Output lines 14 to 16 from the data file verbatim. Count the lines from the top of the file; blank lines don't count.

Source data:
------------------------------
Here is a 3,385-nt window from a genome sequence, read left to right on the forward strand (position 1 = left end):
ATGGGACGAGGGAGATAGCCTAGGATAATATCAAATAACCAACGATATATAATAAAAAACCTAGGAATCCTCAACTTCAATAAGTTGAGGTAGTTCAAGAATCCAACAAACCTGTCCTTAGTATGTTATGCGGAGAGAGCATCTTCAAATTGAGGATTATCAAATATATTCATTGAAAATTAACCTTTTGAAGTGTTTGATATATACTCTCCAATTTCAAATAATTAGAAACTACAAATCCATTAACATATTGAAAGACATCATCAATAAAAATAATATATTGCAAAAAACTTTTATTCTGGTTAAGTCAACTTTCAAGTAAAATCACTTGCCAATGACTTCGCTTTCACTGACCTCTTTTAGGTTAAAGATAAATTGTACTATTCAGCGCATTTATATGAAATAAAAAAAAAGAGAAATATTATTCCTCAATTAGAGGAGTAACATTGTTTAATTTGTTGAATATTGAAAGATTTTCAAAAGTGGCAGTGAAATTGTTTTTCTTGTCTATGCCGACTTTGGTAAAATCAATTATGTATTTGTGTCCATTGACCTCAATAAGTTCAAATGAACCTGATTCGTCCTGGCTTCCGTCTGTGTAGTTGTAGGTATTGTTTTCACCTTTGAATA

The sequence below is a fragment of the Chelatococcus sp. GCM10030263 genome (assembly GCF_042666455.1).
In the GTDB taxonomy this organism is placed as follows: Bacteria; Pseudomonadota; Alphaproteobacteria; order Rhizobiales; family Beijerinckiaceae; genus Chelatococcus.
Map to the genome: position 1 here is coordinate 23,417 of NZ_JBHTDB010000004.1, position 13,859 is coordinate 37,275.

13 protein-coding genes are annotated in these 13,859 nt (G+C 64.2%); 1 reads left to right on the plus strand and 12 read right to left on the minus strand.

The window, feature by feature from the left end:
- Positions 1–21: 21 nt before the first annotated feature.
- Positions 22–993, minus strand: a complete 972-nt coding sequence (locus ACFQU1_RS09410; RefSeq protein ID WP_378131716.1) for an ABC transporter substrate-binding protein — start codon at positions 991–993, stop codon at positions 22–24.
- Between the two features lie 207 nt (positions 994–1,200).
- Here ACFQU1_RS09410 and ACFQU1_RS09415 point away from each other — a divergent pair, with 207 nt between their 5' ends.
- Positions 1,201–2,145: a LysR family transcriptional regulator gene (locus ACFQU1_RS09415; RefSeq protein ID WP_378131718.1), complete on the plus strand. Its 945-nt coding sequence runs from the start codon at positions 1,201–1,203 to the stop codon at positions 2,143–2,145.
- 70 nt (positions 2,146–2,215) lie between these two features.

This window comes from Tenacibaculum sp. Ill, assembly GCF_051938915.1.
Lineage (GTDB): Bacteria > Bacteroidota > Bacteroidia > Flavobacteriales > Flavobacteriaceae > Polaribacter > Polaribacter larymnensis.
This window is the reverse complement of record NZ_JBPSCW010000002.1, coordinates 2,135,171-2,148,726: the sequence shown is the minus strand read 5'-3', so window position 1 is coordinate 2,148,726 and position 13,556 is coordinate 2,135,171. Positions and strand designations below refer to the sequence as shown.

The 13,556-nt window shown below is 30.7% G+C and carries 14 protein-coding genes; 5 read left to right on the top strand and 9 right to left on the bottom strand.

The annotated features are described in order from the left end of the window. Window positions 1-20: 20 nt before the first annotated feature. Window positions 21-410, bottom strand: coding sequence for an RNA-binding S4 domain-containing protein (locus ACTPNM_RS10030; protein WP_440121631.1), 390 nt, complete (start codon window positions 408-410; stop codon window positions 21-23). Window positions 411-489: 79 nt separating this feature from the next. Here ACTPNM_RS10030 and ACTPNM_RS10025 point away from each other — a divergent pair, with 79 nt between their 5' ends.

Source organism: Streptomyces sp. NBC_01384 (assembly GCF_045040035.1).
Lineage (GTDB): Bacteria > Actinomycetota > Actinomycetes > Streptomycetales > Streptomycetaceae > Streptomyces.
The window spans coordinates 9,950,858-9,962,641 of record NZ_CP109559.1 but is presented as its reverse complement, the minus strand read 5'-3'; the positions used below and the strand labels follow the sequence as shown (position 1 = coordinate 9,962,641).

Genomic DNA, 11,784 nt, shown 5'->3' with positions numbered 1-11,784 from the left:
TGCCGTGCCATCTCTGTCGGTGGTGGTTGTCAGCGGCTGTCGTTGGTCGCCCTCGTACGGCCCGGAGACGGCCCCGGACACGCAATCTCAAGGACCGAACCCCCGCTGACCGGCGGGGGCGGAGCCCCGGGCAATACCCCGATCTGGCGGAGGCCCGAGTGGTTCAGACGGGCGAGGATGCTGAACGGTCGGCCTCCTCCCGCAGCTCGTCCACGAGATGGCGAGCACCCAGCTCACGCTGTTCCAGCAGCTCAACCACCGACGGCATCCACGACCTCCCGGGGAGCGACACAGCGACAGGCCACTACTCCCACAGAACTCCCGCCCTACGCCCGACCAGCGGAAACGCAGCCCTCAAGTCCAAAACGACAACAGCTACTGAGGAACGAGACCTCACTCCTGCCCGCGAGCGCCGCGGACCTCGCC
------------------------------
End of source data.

This window comes from Tenacibaculum sp. Ill, assembly GCF_051938915.1.
Lineage (GTDB): Bacteria > Bacteroidota > Bacteroidia > Flavobacteriales > Flavobacteriaceae > Polaribacter > Polaribacter larymnensis.
This window is the reverse complement of record NZ_JBPSCW010000002.1, coordinates 2,135,171-2,148,726: the sequence shown is the minus strand read 5'-3', so window position 1 is coordinate 2,148,726 and position 13,556 is coordinate 2,135,171. Positions and strand designations below refer to the sequence as shown.